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An In-Depth Look at the Hospital of the Future

The hospital of the future is designed not just to heal the sick but also to help sustain the environment.

Infographic by Golden Section Graphics
Infographic by Golden Section Graphics

Infographic: The Hospital of the Future Popup-Icon

Hospitals have a brutal effect on the earth. They consume twice as much energy as typical office buildings and operate 24/7. Often, they're little better for people: The $41 billion health-care-construction industry habitually neglects design elements such as access to daylight that have been shown to boost healing. "Hospitals are the most challenging building type to make sustainable, but they also present some of the biggest opportunities for designers," says Jean Mah, a principal at architecture firm Perkins + Will. "The potential benefits to people and the environment are so high." The U.S. Green Building Council, spurred by designers, activists, and health professionals, is now developing LEED for Healthcare, a set of standards to help hospitals achieve sustainability. What might the hospital of the future look like? We drew up a prototype.

1. THE KITCHEN

New composting machines can reduce waste by breaking food down into air, water, and fertil-izer for gardens. Costs can also be kept in line with Aramark's forthcoming computerized ordering systems, which provide up-to-date information on patients' status and dietary restrictions, so that food is prepared only as needed.

2. THE CAFETERIA

Natural materials and warm lighting — daylight filters in from the neighboring atrium — create a less stressful, more inviting environment for hospital staff as well as patients' friends and families. Meals are served in disposable containers made from biodegradable materials such as sugar cane, rather than Styrofoam.

3. THE LAUNDRY

Moving from disposable to reusable gowns cuts waste but creates laundry — and even a small hospital already has millions of pounds of sheets, towels, and scrubs to wash each year. The solution: industrial 80-foot-long tunnel washers, like those made by Jensen, that use just 1 gallon of water per load — and then recycle it.

4. THE ROOF GARDEN

Every hospital needs an oasis, but it's not just an aid to patients and visitors. A rooftop garden also helps regulate building temperature, providing an extra layer of insulation while absorbing rainwater to reduce the strain on overtaxed sewers.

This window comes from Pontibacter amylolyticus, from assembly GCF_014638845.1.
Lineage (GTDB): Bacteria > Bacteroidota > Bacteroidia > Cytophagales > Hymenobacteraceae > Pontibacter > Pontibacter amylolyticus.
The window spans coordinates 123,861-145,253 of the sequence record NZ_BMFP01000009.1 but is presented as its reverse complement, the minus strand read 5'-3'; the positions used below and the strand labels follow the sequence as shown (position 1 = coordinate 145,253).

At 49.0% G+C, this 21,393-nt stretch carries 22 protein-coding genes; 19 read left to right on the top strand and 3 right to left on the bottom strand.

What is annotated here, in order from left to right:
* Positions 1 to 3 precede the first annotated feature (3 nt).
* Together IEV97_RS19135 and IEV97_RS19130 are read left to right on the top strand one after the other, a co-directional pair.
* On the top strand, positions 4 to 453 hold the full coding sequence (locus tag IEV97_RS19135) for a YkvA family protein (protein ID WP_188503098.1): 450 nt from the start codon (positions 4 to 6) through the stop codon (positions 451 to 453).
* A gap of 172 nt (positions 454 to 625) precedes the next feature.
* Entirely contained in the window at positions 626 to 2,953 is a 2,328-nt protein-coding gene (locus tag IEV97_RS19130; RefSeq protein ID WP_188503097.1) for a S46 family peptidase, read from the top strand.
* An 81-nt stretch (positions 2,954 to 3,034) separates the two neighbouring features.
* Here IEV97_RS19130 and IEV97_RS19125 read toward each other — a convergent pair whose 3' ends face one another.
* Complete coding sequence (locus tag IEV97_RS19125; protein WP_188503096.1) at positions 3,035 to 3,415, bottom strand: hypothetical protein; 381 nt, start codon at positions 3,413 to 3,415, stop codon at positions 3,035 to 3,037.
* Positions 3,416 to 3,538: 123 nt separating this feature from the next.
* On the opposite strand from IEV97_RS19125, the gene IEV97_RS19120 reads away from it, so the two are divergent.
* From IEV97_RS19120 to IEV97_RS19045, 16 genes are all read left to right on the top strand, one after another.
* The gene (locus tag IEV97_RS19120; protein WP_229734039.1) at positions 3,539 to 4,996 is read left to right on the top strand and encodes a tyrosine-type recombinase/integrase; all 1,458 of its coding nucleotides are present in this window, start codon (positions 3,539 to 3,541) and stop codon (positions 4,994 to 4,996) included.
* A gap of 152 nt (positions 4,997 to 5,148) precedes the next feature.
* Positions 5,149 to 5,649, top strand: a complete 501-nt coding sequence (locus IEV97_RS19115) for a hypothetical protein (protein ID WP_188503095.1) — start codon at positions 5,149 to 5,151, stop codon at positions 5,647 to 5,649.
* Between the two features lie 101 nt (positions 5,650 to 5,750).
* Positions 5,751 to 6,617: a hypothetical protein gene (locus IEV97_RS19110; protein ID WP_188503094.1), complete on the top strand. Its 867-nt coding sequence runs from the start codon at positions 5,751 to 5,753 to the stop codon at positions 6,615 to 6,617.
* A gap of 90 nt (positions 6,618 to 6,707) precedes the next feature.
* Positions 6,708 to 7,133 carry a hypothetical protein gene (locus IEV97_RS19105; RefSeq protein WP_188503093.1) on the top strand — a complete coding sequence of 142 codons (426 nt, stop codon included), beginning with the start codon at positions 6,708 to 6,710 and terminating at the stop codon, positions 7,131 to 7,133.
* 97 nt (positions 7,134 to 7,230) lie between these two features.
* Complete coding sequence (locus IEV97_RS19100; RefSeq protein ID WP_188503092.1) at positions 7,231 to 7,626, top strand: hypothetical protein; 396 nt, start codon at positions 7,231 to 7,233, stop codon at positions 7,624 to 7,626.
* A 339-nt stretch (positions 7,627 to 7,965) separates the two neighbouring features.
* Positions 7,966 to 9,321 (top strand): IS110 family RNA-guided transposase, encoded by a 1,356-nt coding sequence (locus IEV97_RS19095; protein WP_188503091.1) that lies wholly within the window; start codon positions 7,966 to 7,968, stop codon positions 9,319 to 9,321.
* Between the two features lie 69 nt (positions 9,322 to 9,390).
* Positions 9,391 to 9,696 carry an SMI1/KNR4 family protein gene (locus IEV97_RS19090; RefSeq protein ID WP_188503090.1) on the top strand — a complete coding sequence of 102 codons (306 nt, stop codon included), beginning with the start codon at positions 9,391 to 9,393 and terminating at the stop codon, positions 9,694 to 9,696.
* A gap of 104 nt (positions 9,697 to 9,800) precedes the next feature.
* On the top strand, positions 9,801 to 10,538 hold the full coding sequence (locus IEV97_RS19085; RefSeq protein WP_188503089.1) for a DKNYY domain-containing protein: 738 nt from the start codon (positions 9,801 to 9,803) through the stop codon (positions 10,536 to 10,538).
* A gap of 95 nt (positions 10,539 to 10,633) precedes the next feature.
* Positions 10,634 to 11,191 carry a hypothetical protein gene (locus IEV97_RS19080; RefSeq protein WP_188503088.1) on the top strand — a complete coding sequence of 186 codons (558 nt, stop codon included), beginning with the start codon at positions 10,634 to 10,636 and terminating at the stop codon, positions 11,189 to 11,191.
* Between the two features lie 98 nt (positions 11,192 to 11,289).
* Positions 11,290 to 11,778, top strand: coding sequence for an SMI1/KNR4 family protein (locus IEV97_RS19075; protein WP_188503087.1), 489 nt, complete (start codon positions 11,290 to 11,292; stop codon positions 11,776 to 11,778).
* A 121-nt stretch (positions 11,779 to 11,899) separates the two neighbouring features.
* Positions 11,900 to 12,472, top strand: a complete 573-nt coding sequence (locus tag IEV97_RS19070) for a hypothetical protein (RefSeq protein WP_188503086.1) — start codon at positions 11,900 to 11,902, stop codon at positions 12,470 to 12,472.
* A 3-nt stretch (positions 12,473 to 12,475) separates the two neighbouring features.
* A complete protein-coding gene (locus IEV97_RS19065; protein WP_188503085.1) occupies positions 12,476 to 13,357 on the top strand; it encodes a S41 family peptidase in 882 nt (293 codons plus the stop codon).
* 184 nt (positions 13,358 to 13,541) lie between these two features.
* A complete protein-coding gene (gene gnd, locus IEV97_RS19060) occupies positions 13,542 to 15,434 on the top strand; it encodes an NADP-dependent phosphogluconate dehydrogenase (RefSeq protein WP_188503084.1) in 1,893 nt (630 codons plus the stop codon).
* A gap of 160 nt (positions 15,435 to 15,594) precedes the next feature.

5. THE WINDOWS

Operable windows and shading devices allow natural ventilation and reduce the need for air-conditioning.

6. THE PARKING LOT

Solar panels over the parking lot shade cars while harvesting enough energy to supply 50% of the hospital's electricity needs.

7. THE POWER PLANT

An ultra-efficient on-site power plant takes the hospital off-grid, rendering it blackout-proof. Designed by Burns & McDonnell, this natural-gas-burning model can meet all of a hospital's electric, medical-gas, and temperature-control needs while cutting 20,000 tons of earth-harming emissions yearly — equal to taking 3,600 vehicles off the road.

8. THE TELECONFERENCING CENTER

Doctors can follow up with patients in their homes via Cisco's teleconferencing technology, saving the time, expense, and emissions of a return visit to the hospital.

9. THE HOSPITAL BED

Stryker's "InTouch" bed combines high-tech features, such as a 24-language translation tool, with complete range-of-motion capability — a patient can lie completely flat or sit fully upright, a degree of control that research shows improves patient morale and promotes movement.

10. THE ELECTRONIC MEDICAL-DATA SYSTEM

Good-bye, clipboards! Infusion Development's Microsoft Surface health-care app allows physicians to access a full range of patient data. Videos and charts illustrating procedures can be used to inform patients and ease anxiety.

11. THE FAMILY AREA

Patient rooms should include adequate space for guests — a family's sustained presence in the hospital room can help speed recovery. Steelcase's pull-out sofa is made of recycled materials.

12. THE VIEW

Research suggests that patients with views and access to nature require fewer medications, experience less pain, and recover more quickly than patients without.

A version of this article appeared in the February 2010 issue of Fast Company magazine.